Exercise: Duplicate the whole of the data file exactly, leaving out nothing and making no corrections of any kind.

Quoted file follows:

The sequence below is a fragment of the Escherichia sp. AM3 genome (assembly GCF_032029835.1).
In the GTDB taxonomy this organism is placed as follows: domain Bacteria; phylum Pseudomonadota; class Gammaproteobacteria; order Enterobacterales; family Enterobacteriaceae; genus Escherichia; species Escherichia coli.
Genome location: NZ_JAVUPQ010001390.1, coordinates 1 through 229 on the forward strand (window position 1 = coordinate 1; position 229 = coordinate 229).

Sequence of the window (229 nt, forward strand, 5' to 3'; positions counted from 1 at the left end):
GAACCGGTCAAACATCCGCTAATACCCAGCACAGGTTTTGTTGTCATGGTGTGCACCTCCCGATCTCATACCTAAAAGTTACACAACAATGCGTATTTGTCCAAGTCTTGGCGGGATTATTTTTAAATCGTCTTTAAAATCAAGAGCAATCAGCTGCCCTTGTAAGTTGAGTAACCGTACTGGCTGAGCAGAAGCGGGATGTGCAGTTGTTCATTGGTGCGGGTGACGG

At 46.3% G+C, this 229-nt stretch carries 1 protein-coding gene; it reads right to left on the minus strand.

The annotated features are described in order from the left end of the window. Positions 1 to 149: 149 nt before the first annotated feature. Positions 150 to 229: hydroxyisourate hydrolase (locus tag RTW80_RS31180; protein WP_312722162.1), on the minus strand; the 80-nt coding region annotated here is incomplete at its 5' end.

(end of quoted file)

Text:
The sequence below is a fragment of the Escherichia sp. AM3 genome (assembly GCF_032029835.1).
In the GTDB taxonomy this organism is placed as follows: domain Bacteria; phylum Pseudomonadota; class Gammaproteobacteria; order Enterobacterales; family Enterobacteriaceae; genus Escherichia; species Escherichia coli.
Genome location: NZ_JAVUPQ010001390.1, coordinates 1 through 229 on the forward strand (window position 1 = coordinate 1; position 229 = coordinate 229).

Sequence of the window (229 nt, forward strand, 5' to 3'; positions counted from 1 at the left end):
GAACCGGTCAAACATCCGCTAATACCCAGCACAGGTTTTGTTGTCATGGTGTGCACCTCCCGATCTCATACCTAAAAGTTACACAACAATGCGTATTTGTCCAAGTCTTGGCGGGATTATTTTTAAATCGTCTTTAAAATCAAGAGCAATCAGCTGCCCTTGTAAGTTGAGTAACCGTACTGGCTGAGCAGAAGCGGGATGTGCAGTTGTTCATTGGTGCGGGTGACGG

At 46.3% G+C, this 229-nt stretch carries 1 protein-coding gene; it reads right to left on the minus strand.

The annotated features are described in order from the left end of the window. Positions 1 to 149: 149 nt before the first annotated feature. Positions 150 to 229: hydroxyisourate hydrolase (locus tag RTW80_RS31180; protein WP_312722162.1), on the minus strand; the 80-nt coding region annotated here is incomplete at its 5' end.